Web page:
Omnes deos sunt daemoniorum.
amazon.com/author/GideonJagged
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Postby gmugmble » Mon Nov 05, 2007 1:22 pm

Jim Eshelman wrote:I have direct experiences which confirm, well beyond any reasonable doubt, the certainty of a stream of prior existences.

I take this to mean that you have memories of past lives, and that you have some external evidence that confirms the details of these memories. Could you (in the interests of scientific illuminism, say) elaborate on this? I don't want to invade your privacy or step on things you hold sacred. But in the kazillions of words that are written about the occult, magic, etc., there are many claims, but very few first-person descriptions of actual experiences, and I think this is a shame.

Also, what techniques did you use to acquire past life memories?

Thanks.
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Postby Jim Eshelman » Mon Nov 05, 2007 3:11 pm

gmugmble wrote:I take this to mean that you have memories of past lives, and that you have some external evidence that confirms the details of these memories. Could you (in the interests of scientific illuminism, say) elaborate on this? I don't want to invade your privacy or step on things you hold sacred. But in the kazillions of words that are written about the occult, magic, etc., there are many claims, but very few first-person descriptions of actual experiences, and I think this is a shame.

As you correctly discern, these are extremely personal so I'm going to decline to elaborate them in public. The people closest to me have access to the information.

Also, what techniques did you use to acquire past life memories?

There are specific methods of regression, and certain ways to act as a catalyst for this in others. But the largest block came efro eventually opened memory. As one progresses deeper into the grades of A.'.A.'. (or their equivalent), more and more aspects of one's being open up. Even the Path of Shin, which is worked by the Zelator often opens up time-independent memories.

Here's a trick, though - at least, it is so in my case and I bet it is fairly true for others. Aside from the fact that any particular prior life, under the right conditions, can be "jumped" to in the same way that you can "jump" to (say) a 7-year-old memory without tracing all the intervening time, there are interesting characteristics of linear memory of this sort. As an example. though I have pretty substantial memories of each of my two immediately prior lives, it is harder to jump straight back to two lives ago than it is to get there "through" the intervening one. That is, from my present perspective I can remember back to my immediately prior life, and he can apply the same thread to remember intimate details of the one before - things I wasn't able to get otherwise, perhaps because they aren't as relevant to my present life as they were to his.
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Postby jlpugh » Wed Nov 07, 2007 5:56 pm

Do what thou wilt shall be the whole of the Law.

What about "new" souls? How do they fit into these models?

It should be noted that, because of the way population increases, there must constantly be an influx of new souls to account for the number of human beings currently alive, even if every one currently living has had only one past life. (who claims only one?)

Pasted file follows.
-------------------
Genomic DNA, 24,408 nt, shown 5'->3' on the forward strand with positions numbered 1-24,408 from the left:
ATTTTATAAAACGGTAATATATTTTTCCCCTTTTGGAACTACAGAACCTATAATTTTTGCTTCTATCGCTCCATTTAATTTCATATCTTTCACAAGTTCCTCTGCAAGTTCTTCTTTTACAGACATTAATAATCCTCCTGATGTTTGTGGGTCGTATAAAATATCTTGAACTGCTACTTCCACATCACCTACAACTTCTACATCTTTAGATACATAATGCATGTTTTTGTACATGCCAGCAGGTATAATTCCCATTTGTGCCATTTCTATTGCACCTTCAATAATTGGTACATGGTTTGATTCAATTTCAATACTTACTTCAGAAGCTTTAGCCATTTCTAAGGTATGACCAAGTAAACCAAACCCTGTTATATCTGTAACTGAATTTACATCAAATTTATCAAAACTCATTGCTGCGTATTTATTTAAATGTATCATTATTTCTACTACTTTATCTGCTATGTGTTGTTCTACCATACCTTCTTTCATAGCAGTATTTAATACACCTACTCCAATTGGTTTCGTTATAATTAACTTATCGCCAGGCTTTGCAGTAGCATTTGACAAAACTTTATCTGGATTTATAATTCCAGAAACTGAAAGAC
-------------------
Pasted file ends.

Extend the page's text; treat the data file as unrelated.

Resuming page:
Just thought this was good theoretical fodder.

Perhaps this accounts for the few Thelemites who do not believe in reincarnation!

Another possibility would be that souls can split into parts between incarnations...?

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Postby Jim Eshelman » Wed Nov 07, 2007 8:01 pm

jlpugh wrote:What about "new" souls? How do they fit into these models?

I have known people who gave every indication of having their first human incarnation. Not their first incarnation - just their first human one. They may have come from the animal kingdom or, from their natures, more likely from one of the kingdoms of Elementals, having finally become a Microcosm.

It should be noted that, because of the way population increases, there must constantly be an influx of new souls to account for the number of human beings currently alive, even if every one currently living has had only one past life. (who claims only one?)

While I think there are, indeed, souls having their first human incarnations, I don't necessarily agree with the math part of what you've said. Beings could be incarnating more rapidly (less "down time"), for example. There are other possibilities.

Just thought this was good theoretical fodder.

Agreed.
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Postby jw. » Wed Nov 07, 2007 8:56 pm

jlpugh wrote:Perhaps this accounts for the few Thelemites who do not believe in reincarnation!

Say you live decades being familiar with one 'bubble' of memories. You have no frame of reference for any other bubble but your own. Every time you've remember something out of the blue, its been your memory (as far as you can tell). So if suddenly your mind becomes aware of other bubbles of memories, it seems natural that you would assume them to be your memories, right? If you choose (consciously or unconsciously) to identify with some bubble of memory, then reincarnation seems to be a pretty good explanation (especially if you come to the memories via temporal regression exercises). The concept still leaves the problem of explaining the seemingly persistent nature of memories. Part of me can't help but wonder though, if people with more knowledge of human history identify with more interesting or varied past lives that those ignorant of history.